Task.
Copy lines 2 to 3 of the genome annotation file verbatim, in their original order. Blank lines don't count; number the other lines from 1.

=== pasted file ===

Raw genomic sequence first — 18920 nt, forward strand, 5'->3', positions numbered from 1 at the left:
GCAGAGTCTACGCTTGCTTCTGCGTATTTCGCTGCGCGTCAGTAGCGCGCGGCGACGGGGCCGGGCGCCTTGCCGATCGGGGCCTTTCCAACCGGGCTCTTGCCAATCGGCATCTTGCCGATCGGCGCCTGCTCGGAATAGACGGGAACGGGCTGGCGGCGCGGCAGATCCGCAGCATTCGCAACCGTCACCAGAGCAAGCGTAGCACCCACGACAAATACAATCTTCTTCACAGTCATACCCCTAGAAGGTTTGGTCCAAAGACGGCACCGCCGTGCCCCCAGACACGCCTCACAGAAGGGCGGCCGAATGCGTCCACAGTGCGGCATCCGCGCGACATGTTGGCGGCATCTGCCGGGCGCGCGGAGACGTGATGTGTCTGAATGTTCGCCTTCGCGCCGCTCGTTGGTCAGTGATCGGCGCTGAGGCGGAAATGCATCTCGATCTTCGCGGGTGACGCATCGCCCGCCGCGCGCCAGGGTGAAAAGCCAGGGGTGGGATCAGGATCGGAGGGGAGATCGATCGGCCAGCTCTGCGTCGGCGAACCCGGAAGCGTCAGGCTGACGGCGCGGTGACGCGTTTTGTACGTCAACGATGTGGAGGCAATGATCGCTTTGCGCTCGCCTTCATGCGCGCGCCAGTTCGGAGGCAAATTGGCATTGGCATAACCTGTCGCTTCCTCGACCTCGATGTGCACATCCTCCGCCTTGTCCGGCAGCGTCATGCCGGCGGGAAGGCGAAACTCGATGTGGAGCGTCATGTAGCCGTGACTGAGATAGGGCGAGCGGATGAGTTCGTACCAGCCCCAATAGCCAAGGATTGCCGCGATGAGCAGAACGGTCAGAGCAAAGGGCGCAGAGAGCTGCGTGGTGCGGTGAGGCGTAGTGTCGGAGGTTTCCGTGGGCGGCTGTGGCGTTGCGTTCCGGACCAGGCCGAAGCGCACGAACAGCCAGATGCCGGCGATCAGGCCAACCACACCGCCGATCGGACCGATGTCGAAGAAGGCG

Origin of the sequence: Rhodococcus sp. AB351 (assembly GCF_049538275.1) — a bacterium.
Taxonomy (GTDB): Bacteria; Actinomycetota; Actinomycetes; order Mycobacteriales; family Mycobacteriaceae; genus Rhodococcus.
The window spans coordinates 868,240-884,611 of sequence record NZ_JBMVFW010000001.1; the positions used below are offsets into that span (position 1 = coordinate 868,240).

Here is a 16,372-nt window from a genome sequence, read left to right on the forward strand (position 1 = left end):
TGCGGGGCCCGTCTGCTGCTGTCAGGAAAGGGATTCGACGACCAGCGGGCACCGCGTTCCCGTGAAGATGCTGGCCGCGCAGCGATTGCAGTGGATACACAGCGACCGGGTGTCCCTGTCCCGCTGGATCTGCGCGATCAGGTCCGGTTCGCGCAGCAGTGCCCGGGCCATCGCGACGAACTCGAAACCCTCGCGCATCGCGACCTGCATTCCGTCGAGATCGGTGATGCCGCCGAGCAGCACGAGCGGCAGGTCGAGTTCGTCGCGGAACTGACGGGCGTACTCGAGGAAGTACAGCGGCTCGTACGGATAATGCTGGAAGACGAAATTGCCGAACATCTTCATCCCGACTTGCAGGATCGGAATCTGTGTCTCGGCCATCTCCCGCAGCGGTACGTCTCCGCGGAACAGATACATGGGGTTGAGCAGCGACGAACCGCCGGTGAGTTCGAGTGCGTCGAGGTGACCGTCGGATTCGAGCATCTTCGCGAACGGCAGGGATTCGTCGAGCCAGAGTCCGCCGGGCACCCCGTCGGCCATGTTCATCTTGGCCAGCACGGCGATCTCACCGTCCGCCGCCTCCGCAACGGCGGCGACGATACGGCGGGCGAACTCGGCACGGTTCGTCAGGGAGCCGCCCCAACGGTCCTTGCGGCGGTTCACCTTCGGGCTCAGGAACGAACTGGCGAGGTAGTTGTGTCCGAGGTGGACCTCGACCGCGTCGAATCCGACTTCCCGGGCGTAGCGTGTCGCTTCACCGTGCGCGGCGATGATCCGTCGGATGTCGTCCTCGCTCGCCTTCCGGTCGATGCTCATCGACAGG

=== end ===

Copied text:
GCAGAGTCTACGCTTGCTTCTGCGTATTTCGCTGCGCGTCAGTAGCGCGCGGCGACGGGGCCGGGCGCCTTGCCGATCGGGGCCTTTCCAACCGGGCTCTTGCCAATCGGCATCTTGCCGATCGGCGCCTGCTCGGAATAGACGGGAACGGGCTGGCGGCGCGGCAGATCCGCAGCATTCGCAACCGTCACCAGAGCAAGCGTAGCACCCACGACAAATACAATCTTCTTCACAGTCATACCCCTAGAAGGTTTGGTCCAAAGACGGCACCGCCGTGCCCCCAGACACGCCTCACAGAAGGGCGGCCGAATGCGTCCACAGTGCGGCATCCGCGCGACATGTTGGCGGCATCTGCCGGGCGCGCGGAGACGTGATGTGTCTGAATGTTCGCCTTCGCGCCGCTCGTTGGTCAGTGATCGGCGCTGAGGCGGAAATGCATCTCGATCTTCGCGGGTGACGCATCGCCCGCCGCGCGCCAGGGTGAAAAGCCAGGGGTGGGATCAGGATCGGAGGGGAGATCGATCGGCCAGCTCTGCGTCGGCGAACCCGGAAGCGTCAGGCTGACGGCGCGGTGACGCGTTTTGTACGTCAACGATGTGGAGGCAATGATCGCTTTGCGCTCGCCTTCATGCGCGCGCCAGTTCGGAGGCAAATTGGCATTGGCATAACCTGTCGCTTCCTCGACCTCGATGTGCACATCCTCCGCCTTGTCCGGCAGCGTCATGCCGGCGGGAAGGCGAAACTCGATGTGGAGCGTCATGTAGCCGTGACTGAGATAGGGCGAGCGGATGAGTTCGTACCAGCCCCAATAGCCAAGGATTGCCGCGATGAGCAGAACGGTCAGAGCAAAGGGCGCAGAGAGCTGCGTGGTGCGGTGAGGCGTAGTGTCGGAGGTTTCCGTGGGCGGCTGTGGCGTTGCGTTCCGGACCAGGCCGAAGCGCACGAACAGCCAGATGCCGGCGATCAGGCCAACCACACCGCCGATCGGACCGATGTCGAAGAAGGCG

Origin of the sequence: Rhodococcus sp. AB351 (assembly GCF_049538275.1) — a bacterium.